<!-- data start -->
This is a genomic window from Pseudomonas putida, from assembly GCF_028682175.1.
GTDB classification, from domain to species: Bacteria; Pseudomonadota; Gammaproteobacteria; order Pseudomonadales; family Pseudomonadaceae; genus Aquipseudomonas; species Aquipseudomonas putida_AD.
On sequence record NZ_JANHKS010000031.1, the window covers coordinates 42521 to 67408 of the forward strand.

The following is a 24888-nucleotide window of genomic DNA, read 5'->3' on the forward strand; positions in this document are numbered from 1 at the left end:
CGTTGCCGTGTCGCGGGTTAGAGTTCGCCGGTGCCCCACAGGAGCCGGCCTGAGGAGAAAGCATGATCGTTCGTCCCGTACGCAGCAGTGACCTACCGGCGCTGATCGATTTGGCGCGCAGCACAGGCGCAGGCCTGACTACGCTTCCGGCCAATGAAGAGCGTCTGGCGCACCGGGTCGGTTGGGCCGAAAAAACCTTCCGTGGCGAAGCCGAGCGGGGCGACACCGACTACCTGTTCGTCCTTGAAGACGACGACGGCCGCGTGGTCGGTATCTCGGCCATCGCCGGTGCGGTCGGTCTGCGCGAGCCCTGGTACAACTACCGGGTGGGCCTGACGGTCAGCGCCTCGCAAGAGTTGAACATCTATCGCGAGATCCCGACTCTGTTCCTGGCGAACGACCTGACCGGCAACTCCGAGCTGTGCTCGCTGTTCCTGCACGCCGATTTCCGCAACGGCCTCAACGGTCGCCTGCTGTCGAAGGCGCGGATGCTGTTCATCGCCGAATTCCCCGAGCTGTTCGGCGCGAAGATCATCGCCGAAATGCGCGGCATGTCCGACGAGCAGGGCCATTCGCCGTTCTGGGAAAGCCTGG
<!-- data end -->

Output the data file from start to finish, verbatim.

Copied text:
This is a genomic window from Pseudomonas putida, from assembly GCF_028682175.1.
GTDB classification, from domain to species: Bacteria; Pseudomonadota; Gammaproteobacteria; order Pseudomonadales; family Pseudomonadaceae; genus Aquipseudomonas; species Aquipseudomonas putida_AD.
On sequence record NZ_JANHKS010000031.1, the window covers coordinates 42521 to 67408 of the forward strand.

The following is a 24888-nucleotide window of genomic DNA, read 5'->3' on the forward strand; positions in this document are numbered from 1 at the left end:
CGTTGCCGTGTCGCGGGTTAGAGTTCGCCGGTGCCCCACAGGAGCCGGCCTGAGGAGAAAGCATGATCGTTCGTCCCGTACGCAGCAGTGACCTACCGGCGCTGATCGATTTGGCGCGCAGCACAGGCGCAGGCCTGACTACGCTTCCGGCCAATGAAGAGCGTCTGGCGCACCGGGTCGGTTGGGCCGAAAAAACCTTCCGTGGCGAAGCCGAGCGGGGCGACACCGACTACCTGTTCGTCCTTGAAGACGACGACGGCCGCGTGGTCGGTATCTCGGCCATCGCCGGTGCGGTCGGTCTGCGCGAGCCCTGGTACAACTACCGGGTGGGCCTGACGGTCAGCGCCTCGCAAGAGTTGAACATCTATCGCGAGATCCCGACTCTGTTCCTGGCGAACGACCTGACCGGCAACTCCGAGCTGTGCTCGCTGTTCCTGCACGCCGATTTCCGCAACGGCCTCAACGGTCGCCTGCTGTCGAAGGCGCGGATGCTGTTCATCGCCGAATTCCCCGAGCTGTTCGGCGCGAAGATCATCGCCGAAATGCGCGGCATGTCCGACGAGCAGGGCCATTCGCCGTTCTGGGAAAGCCTGG